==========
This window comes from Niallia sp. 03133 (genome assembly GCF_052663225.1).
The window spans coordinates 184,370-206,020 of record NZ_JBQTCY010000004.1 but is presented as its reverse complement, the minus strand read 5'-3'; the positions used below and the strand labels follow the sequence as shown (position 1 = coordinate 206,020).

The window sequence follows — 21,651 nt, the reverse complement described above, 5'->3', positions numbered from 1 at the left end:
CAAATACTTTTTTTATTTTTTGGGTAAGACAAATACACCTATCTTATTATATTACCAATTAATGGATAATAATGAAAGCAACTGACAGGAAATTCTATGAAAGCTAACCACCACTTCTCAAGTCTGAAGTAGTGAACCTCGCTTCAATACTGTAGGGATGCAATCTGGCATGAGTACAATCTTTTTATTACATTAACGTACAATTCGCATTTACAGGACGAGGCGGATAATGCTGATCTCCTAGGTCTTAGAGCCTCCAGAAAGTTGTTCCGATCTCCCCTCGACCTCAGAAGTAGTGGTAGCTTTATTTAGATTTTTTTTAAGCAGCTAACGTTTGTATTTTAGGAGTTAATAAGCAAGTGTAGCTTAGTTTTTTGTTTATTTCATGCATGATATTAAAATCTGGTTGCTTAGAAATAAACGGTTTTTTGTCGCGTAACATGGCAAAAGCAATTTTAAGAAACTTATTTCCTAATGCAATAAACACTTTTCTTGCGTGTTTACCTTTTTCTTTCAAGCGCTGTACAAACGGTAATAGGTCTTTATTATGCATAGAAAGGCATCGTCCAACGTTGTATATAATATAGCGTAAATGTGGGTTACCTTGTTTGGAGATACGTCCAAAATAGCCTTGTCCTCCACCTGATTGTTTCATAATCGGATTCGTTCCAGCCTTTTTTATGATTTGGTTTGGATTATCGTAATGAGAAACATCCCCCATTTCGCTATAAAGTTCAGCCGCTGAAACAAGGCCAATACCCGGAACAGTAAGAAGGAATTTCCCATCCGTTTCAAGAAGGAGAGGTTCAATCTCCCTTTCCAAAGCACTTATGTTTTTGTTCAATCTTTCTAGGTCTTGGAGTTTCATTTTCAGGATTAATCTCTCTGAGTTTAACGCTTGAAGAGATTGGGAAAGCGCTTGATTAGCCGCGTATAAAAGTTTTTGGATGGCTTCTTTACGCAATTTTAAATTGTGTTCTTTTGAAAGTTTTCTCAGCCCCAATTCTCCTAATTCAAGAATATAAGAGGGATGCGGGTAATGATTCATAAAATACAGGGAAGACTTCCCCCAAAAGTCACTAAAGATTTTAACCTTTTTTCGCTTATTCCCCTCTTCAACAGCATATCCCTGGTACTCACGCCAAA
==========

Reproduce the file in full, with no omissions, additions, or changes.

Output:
This window comes from Niallia sp. 03133 (genome assembly GCF_052663225.1).
The window spans coordinates 184,370-206,020 of record NZ_JBQTCY010000004.1 but is presented as its reverse complement, the minus strand read 5'-3'; the positions used below and the strand labels follow the sequence as shown (position 1 = coordinate 206,020).

The window sequence follows — 21,651 nt, the reverse complement described above, 5'->3', positions numbered from 1 at the left end:
CAAATACTTTTTTTATTTTTTGGGTAAGACAAATACACCTATCTTATTATATTACCAATTAATGGATAATAATGAAAGCAACTGACAGGAAATTCTATGAAAGCTAACCACCACTTCTCAAGTCTGAAGTAGTGAACCTCGCTTCAATACTGTAGGGATGCAATCTGGCATGAGTACAATCTTTTTATTACATTAACGTACAATTCGCATTTACAGGACGAGGCGGATAATGCTGATCTCCTAGGTCTTAGAGCCTCCAGAAAGTTGTTCCGATCTCCCCTCGACCTCAGAAGTAGTGGTAGCTTTATTTAGATTTTTTTTAAGCAGCTAACGTTTGTATTTTAGGAGTTAATAAGCAAGTGTAGCTTAGTTTTTTGTTTATTTCATGCATGATATTAAAATCTGGTTGCTTAGAAATAAACGGTTTTTTGTCGCGTAACATGGCAAAAGCAATTTTAAGAAACTTATTTCCTAATGCAATAAACACTTTTCTTGCGTGTTTACCTTTTTCTTTCAAGCGCTGTACAAACGGTAATAGGTCTTTATTATGCATAGAAAGGCATCGTCCAACGTTGTATATAATATAGCGTAAATGTGGGTTACCTTGTTTGGAGATACGTCCAAAATAGCCTTGTCCTCCACCTGATTGTTTCATAATCGGATTCGTTCCAGCCTTTTTTATGATTTGGTTTGGATTATCGTAATGAGAAACATCCCCCATTTCGCTATAAAGTTCAGCCGCTGAAACAAGGCCAATACCCGGAACAGTAAGAAGGAATTTCCCATCCGTTTCAAGAAGGAGAGGTTCAATCTCCCTTTCCAAAGCACTTATGTTTTTGTTCAATCTTTCTAGGTCTTGGAGTTTCATTTTCAGGATTAATCTCTCTGAGTTTAACGCTTGAAGAGATTGGGAAAGCGCTTGATTAGCCGCGTATAAAAGTTTTTGGATGGCTTCTTTACGCAATTTTAAATTGTGTTCTTTTGAAAGTTTTCTCAGCCCCAATTCTCCTAATTCAAGAATATAAGAGGGATGCGGGTAATGATTCATAAAATACAGGGAAGACTTCCCCCAAAAGTCACTAAAGATTTTAACCTTTTTTCGCTTATTCCCCTCTTCAACAGCATATCCCTGGTACTCACGCCAAA